Happy 15th birthday to the euro: Where will it be at 30?
Europe’s single currency – 15 years old on January 1st – has survived numerous crises
A woman in Berlin holds some euro bills shortly after midnight on January 1st, 2002. Photograph: Roberto Pfeil/AP
As the chimes of midnight struck on January 1st, 2002, almost 20,000 people gathered in the freezing cold close to the European Union institutions in Brussels to watch a spectacular fireworks display. They were celebrating the introduction of euro notes and coins in 12 European countries, an event many saw as a momentous step on the path towards Europe’s political integration.
“The euro is a victory for Europe. After a century of being torn apart, of wars and tribulations, our continent is finally affirming its identity and power in peace, unity and stability,” French president Jacques Chirac declared.
Fifteen years later, the EU has witnessed its first act of disintegration, with Britain’s vote in June to leave the organisation. And the euro, once heralded as a powerful binding agent for Europe’s nations, is now increasingly derided as corrosive to the principle of solidarity which underlies the European project.
The single currency remains popular in the countries that use it, according to the latest Eurobarometer report, although it is viewed negatively outside the euro area. The euro is especially popular in Ireland, with support for the single currency at 85 per cent, second only to Luxembourg.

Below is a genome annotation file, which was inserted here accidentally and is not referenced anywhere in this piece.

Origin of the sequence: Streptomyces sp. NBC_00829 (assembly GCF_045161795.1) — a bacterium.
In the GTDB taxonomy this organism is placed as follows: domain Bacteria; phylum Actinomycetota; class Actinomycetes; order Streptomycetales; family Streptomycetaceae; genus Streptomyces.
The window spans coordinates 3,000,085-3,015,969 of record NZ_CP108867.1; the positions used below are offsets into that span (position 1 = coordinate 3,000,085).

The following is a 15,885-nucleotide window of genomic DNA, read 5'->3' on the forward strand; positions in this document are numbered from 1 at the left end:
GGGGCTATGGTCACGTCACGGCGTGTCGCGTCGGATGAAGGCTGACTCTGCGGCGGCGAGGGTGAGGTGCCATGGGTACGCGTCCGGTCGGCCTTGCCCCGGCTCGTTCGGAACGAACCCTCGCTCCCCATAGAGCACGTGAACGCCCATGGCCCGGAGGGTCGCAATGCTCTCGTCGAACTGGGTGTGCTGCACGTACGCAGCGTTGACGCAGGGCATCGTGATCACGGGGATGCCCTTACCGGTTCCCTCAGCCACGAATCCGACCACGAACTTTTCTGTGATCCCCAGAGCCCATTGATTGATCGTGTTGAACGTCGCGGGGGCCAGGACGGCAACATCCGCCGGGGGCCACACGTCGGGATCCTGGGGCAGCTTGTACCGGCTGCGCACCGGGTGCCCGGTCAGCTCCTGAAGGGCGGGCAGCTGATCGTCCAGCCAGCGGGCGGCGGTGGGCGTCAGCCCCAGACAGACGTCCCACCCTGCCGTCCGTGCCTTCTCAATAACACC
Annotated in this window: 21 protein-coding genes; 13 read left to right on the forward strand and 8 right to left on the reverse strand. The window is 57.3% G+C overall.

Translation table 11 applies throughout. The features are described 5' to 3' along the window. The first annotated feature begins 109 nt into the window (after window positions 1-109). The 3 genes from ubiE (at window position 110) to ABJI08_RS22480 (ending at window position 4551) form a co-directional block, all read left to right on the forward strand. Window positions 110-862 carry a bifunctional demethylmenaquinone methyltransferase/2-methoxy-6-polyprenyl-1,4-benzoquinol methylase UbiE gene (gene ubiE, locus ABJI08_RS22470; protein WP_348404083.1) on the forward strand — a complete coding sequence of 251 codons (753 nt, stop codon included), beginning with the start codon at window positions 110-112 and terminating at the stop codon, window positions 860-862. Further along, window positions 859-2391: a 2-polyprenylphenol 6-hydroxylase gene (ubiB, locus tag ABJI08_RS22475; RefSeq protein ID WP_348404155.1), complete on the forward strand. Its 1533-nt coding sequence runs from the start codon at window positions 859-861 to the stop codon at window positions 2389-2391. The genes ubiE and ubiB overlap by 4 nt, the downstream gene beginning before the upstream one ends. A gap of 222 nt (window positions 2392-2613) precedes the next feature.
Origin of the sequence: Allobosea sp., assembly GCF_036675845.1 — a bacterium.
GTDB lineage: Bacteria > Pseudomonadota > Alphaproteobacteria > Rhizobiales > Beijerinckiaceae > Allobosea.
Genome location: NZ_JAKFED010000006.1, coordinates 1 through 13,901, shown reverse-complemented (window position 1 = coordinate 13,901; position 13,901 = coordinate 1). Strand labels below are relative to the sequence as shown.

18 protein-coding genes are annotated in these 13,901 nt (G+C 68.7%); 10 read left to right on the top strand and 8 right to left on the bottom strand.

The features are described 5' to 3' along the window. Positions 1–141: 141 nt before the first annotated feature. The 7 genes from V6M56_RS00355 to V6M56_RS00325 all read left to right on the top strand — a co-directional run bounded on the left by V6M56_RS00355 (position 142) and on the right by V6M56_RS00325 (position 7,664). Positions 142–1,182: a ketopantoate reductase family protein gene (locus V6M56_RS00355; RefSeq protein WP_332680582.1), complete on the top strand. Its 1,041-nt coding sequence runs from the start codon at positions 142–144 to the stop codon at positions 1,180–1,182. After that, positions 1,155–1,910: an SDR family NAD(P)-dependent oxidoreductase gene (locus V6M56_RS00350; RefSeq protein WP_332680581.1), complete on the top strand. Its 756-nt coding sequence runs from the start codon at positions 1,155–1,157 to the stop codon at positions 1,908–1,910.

Support for the EU itself is in decline among Europeans, however, as is the number of EU citizens who say they are optimistic about the union’s future, down from 70 per cent a decade ago to just half today.
This lack of confidence is reflected in the withering of ambition within the European institutions, where few now expect significant further political integration. In Brussels, power has shifted from the European Commission to the European Council, where national leaders pursue an intergovernmental agenda.
Loss of confidence
Much of this loss of confidence is the result of the multiple crises that have shaken the euro zone in recent years, with the erosion of solidarity in one policy area seeping into others, making a common approach to issues such as the migration crisis more difficult to achieve.
There is a cruel irony here, as the euro was conceived by the previous generation of European leaders as a great political project as much as an economic one. When they started the process of economic and monetary union at Maastricht in 1991, it was partly in response to German unification the previous year.
France was determined that a bigger Germany should lose its dominant economic position in Europe and that the Bundesbank should no longer be in a position to determine the monetary policy of the entire continent. The historian Emmanuel Todd, who advised both Chirac and his predecessor, François Mitterand, summed up the French attitude to the euro succinctly: “Behind the euro euphoria lay a wish to make Germany disappear as a financial big power, to resolve the German question once and for all.”